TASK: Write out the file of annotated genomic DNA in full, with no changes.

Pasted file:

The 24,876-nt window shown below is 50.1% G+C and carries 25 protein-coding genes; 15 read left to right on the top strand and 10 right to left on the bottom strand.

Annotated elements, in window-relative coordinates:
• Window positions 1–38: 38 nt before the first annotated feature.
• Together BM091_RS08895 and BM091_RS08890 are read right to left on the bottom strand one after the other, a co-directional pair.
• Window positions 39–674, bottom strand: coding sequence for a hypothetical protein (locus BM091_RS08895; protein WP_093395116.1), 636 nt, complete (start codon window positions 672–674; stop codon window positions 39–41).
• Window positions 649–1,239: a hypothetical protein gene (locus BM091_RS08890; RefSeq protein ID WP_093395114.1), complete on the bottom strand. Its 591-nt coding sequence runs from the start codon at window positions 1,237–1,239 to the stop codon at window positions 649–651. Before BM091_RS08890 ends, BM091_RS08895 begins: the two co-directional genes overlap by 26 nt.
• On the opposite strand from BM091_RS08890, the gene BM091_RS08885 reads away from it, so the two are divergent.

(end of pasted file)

The 24,876-nt window shown below is 50.1% G+C and carries 25 protein-coding genes; 15 read left to right on the top strand and 10 right to left on the bottom strand.

Annotated elements, in window-relative coordinates:
• Window positions 1–38: 38 nt before the first annotated feature.
• Together BM091_RS08895 and BM091_RS08890 are read right to left on the bottom strand one after the other, a co-directional pair.
• Window positions 39–674, bottom strand: coding sequence for a hypothetical protein (locus BM091_RS08895; protein WP_093395116.1), 636 nt, complete (start codon window positions 672–674; stop codon window positions 39–41).
• Window positions 649–1,239: a hypothetical protein gene (locus BM091_RS08890; RefSeq protein ID WP_093395114.1), complete on the bottom strand. Its 591-nt coding sequence runs from the start codon at window positions 1,237–1,239 to the stop codon at window positions 649–651. Before BM091_RS08890 ends, BM091_RS08895 begins: the two co-directional genes overlap by 26 nt.
• On the opposite strand from BM091_RS08890, the gene BM091_RS08885 reads away from it, so the two are divergent.